More charges possible for a man who shot Buffalo officer
A man already in prison for shooting a Buffalo Police Officer could face murder charges in the wake of her death. The attorney who originally prosecuted the case said he should.
To view our videos, you need to
install Adobe Flash 9 or above. Install now.
Then come back here and refresh the page.
BUFFALO, N.Y. — In 2007, Varner Harris Junior pleaded guilty to the attempted murder of two Buffalo police officers.
"Here we had a situation where two police officers were shot," Former Erie County District Attorney Frank Clark said.
The December 2006 shooting left Officer Patty Parete paralyzed.
"In my memory, and I was prosecuting for more than 30 years, I can't remember one event like that, that was more traumatic than that shooting," Clark said.
Clark said he was relatively pleased with the plea deal that sent Harris to prison for 30 years to life.
But with Parete's death last week still being reviewed by the Erie County Medical Examiner, the former DA said it could be time to charge Harris with murder.
"My gut is that he can still be charged with that," Clark said.
The chairman of the Criminal Law Committee for the Erie County Bar Association also believes Harris could be charged with murder even though he's already pleaded guilty in the case.
"Where the conduct that brings about an assault related charge that eventually results in death, there is an exemption to the bar of double jeopardy," John Nuchereno said.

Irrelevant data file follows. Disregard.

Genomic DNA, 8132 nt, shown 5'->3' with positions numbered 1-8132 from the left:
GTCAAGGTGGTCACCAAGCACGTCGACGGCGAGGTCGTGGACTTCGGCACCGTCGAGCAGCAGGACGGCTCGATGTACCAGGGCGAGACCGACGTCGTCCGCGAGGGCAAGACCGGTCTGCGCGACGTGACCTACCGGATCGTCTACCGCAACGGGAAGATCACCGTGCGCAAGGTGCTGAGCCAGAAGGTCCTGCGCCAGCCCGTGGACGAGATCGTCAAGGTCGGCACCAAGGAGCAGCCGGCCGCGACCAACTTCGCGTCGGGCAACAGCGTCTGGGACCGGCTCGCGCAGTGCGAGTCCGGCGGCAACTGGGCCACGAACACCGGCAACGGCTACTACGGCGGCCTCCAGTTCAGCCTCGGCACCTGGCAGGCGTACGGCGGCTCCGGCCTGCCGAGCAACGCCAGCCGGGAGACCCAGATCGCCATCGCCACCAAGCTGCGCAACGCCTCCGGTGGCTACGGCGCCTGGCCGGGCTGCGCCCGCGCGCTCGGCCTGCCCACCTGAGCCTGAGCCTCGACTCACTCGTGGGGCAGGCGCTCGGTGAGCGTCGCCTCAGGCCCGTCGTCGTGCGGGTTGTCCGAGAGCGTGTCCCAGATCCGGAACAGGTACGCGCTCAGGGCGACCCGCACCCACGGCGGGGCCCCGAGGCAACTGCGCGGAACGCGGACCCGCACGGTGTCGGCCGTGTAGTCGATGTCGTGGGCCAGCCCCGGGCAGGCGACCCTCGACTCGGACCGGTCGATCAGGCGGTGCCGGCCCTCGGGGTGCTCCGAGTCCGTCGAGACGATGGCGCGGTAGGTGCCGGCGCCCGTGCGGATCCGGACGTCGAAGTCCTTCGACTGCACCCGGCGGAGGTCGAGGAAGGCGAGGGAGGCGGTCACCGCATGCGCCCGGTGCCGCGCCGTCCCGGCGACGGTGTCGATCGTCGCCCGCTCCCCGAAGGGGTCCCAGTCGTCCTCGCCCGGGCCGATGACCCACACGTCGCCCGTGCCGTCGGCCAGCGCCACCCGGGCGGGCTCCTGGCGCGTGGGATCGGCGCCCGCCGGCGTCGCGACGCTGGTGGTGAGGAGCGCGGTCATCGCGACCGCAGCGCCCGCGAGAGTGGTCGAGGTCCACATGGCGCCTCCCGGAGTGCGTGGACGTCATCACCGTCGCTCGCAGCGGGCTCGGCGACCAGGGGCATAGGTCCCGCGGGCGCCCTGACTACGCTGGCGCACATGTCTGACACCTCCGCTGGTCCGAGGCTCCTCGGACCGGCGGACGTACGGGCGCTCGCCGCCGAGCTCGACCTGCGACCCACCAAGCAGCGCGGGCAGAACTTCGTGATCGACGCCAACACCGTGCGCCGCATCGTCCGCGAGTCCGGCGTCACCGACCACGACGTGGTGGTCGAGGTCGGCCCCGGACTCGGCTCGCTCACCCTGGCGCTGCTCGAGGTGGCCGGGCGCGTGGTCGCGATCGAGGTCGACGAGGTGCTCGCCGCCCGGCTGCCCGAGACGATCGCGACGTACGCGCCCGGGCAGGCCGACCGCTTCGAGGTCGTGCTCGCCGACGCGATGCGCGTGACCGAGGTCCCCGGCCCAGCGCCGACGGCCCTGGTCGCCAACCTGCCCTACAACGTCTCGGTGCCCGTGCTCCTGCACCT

Nuchereno said it would be a difficult case to put together because more than six years have passed.
"The fact that you start the snowball down the hill doesn't mean you're responsible for everything that happens before it reaches the bottom of the hill," he said.
"I don't think there's any problem with factually connecting her death with the injuries she suffered back then," Clark said.
Nuchereno doesn't believe Harris will ever be granted parole.
"Police organizations, district attorneys can make recommendations and, you know, the strongest recommendations are going to come in on a case like this," he said.
But Clark said even if it means choosing form over substance, he would reindict.
"It had such an impact, not only on the police department, but on the entire community and in my mind shooting a police officer is about as serious a crime as you can commit," Clark said.
The decision will ultimately come down to the current District Attorney, Frank Sedita, who chose not to comment Monday.